Are you a person with a disability or senior and have trouble finding a ride in the Hortonville area? Making the Ride Happen is now offering transportation service in Hortonville, WI and the surrounding area to Wal-Mart, Woodman’s, and medical appointments on Wednesdays 8:00 AM-4:00 PM. To schedule a ride call 920-225-1740. To view the flyer, click on the link below.
Traffic-related mishaps account for a large number of deaths and injuries amongst our society’s children and youth. When a child has special needs, the risk factor can increase dramatically due to several factors including: … View Entire Article
The transportation bill called MAP-21 (Moving Ahead for Progress in the 21st Century) passed on July 6. Also known as H.R. 4348 in the House of Representatives and S.1813 in the U.S. Senate. I testified in April on how important keeping public transportation is for people with disabilities is for those in the Appleton, Wisconsin area. Many people with disabilities would not be able to go to doctor appointments or even go to a job. And it’s important to be able to work for many people with disabilities or they would end up in nursing homes, which would cost taxpayers even more. You can learn more by going to this article on the bill.
A new phone number could make your next trip to the airport go a little bit smoother. The Transportation Security Administration has a new toll-free hotline specifically for airline passengers with disabilities and special medical needs. Representatives are available to answer questions about airport screening procedures and can refer passengers to TSA disability experts as needed, according to the agency. TSA officials recommend that travelers call the new phone line dubbed “TSA Cares” 72 hours before leaving home so that the agency can coordinate as needed with local airport security. View Entire Article
ALBANY – Mayor Bloomberg Wednesday brushed off the feds’ effort to make more cabs handicapped-accessible – saying it would inconvenience able-bodied passengers. “Their suspension is much worse, so the average person riding in them finds them really uncomfortable,” Hizzoner explained. … View Entire Article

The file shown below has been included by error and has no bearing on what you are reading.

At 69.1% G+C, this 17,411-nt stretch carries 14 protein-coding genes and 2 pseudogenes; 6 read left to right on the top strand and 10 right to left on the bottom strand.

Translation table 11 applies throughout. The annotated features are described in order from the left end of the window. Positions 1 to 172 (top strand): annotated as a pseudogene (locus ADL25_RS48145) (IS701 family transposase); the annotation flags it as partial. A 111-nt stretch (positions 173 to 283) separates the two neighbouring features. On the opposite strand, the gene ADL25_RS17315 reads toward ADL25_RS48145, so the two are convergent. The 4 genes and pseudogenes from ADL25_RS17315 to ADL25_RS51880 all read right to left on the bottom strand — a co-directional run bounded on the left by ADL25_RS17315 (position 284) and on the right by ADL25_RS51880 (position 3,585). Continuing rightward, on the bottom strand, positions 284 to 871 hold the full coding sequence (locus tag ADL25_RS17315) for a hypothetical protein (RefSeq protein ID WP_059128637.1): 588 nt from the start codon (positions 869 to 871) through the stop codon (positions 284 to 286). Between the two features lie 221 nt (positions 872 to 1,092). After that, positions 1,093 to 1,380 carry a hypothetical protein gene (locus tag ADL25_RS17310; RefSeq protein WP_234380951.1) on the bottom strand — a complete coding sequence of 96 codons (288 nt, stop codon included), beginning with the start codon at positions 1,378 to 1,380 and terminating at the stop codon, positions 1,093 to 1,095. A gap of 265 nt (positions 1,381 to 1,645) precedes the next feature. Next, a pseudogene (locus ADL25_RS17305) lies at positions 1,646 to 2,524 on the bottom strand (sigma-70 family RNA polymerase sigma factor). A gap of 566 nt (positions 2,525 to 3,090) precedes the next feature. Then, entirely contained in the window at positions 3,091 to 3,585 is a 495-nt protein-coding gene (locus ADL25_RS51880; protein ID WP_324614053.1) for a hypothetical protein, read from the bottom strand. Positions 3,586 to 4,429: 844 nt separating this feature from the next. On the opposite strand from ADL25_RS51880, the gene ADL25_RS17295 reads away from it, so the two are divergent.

Publication: NY Daily News Author: Kenneth Lovett
Disability rights activists Alejandra Ospina and Nick Dupree celebrated their love and commitment at Merchants’ Gate in Central Park on Sunday.
Ospina is a representative for GimpGirl Community, an Internet organization that supports women and girls with disabilities, an English-Spanish translator and a health care reform advocate who has testified at New York City Council hearings. She has attended Hunter College.
Dupree, who is from Alabama, is a long-term health care reform advocate and writer who attended Spring Hill College. Dupree led a two-year campaign called Nick’s Crusade that enabled 25 people in Alabama who are ventilator-dependent to receive home care past the age of 21… . . More Article
|By Emily F. Keller, Transportation Access – June 07, 2010|
| Seasoned business traveler Johnnie Tuitel, a motivational speaker who estimates he’s flown a half a million miles, experienced a personal air travel first last month.A US Airways employee told him he was “too disabled to fly” alone, Tuitel said.
Tuitel, who has cerebral palsy and uses a wheelchair, had already settled into his seat when the airline attendant who helped him onto the plane escorted him off and delivered this news. . . . More Article
|By CNN Travel– Marnie Hunter– Oct. 15, 2010
Referred Article to DisabilityVoice: Scott Rains
The HAL-5 is the future of technology for adventurer with disabilities, or any disabled people for that matter. The HAL-t is the brainchild of professor Yoshiyuki Sankai at Tsukuba University in Japan and the fifth iteration of his Hybrid Assistive Limb device. The HAL-5 is an exoskeleton. You wear it . . .More Article
By AMS Vans blog – Ken– Sept. 16, 2010
The U.S. Department of Transportation (DOT) today assessed a civil penalty against AirTran Airways for violating rules protecting air travelers with disabilities. The carrier was assessed a civil penalty of $500,000, of which up to $200,000 may be used to improve its service to disabled passengers beyond what is required by law.. . . More Article